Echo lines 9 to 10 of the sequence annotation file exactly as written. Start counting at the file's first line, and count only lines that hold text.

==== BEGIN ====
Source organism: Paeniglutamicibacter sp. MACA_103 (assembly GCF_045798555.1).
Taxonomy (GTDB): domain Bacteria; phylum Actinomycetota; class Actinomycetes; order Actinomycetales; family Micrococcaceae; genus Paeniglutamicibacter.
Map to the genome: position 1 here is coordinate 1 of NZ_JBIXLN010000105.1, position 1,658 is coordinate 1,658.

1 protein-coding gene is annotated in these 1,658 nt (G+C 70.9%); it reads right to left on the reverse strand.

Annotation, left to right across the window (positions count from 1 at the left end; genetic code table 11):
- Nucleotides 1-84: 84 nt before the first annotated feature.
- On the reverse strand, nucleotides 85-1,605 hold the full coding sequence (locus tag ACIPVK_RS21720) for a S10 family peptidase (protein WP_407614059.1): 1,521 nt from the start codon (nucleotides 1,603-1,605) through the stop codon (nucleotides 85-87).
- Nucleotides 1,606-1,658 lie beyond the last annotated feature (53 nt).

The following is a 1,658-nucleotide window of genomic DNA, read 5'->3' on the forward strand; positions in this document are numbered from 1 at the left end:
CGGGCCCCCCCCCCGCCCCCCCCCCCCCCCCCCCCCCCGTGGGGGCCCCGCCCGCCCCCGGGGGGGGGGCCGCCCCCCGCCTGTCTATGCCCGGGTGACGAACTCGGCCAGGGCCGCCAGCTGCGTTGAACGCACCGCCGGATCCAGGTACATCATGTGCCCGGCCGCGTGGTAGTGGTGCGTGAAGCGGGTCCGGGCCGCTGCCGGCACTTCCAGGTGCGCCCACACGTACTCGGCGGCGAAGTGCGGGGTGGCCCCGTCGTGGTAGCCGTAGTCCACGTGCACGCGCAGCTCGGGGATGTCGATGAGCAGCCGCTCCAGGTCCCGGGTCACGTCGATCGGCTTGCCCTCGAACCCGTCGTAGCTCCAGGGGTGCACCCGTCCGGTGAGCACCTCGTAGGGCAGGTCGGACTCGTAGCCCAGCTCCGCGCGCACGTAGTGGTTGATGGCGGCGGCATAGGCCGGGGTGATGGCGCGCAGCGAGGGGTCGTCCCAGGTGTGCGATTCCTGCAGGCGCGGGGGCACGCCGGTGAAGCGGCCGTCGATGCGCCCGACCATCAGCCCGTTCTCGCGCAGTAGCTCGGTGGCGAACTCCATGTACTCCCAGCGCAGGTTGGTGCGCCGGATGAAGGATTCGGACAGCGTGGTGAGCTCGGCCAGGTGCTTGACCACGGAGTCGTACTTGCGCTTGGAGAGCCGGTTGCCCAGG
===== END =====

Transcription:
The following is a 1,658-nucleotide window of genomic DNA, read 5'->3' on the forward strand; positions in this document are numbered from 1 at the left end:
CGGGCCCCCCCCCCGCCCCCCCCCCCCCCCCCCCCCCCGTGGGGGCCCCGCCCGCCCCCGGGGGGGGGGCCGCCCCCCGCCTGTCTATGCCCGGGTGACGAACTCGGCCAGGGCCGCCAGCTGCGTTGAACGCACCGCCGGATCCAGGTACATCATGTGCCCGGCCGCGTGGTAGTGGTGCGTGAAGCGGGTCCGGGCCGCTGCCGGCACTTCCAGGTGCGCCCACACGTACTCGGCGGCGAAGTGCGGGGTGGCCCCGTCGTGGTAGCCGTAGTCCACGTGCACGCGCAGCTCGGGGATGTCGATGAGCAGCCGCTCCAGGTCCCGGGTCACGTCGATCGGCTTGCCCTCGAACCCGTCGTAGCTCCAGGGGTGCACCCGTCCGGTGAGCACCTCGTAGGGCAGGTCGGACTCGTAGCCCAGCTCCGCGCGCACGTAGTGGTTGATGGCGGCGGCATAGGCCGGGGTGATGGCGCGCAGCGAGGGGTCGTCCCAGGTGTGCGATTCCTGCAGGCGCGGGGGCACGCCGGTGAAGCGGCCGTCGATGCGCCCGACCATCAGCCCGTTCTCGCGCAGTAGCTCGGTGGCGAACTCCATGTACTCCCAGCGCAGGTTGGTGCGCCGGATGAAGGATTCGGACAGCGTGGTGAGCTCGGCCAGGTGCTTGACCACGGAGTCGTACTTGCGCTTGGAGAGCCGGTTGCCCAGG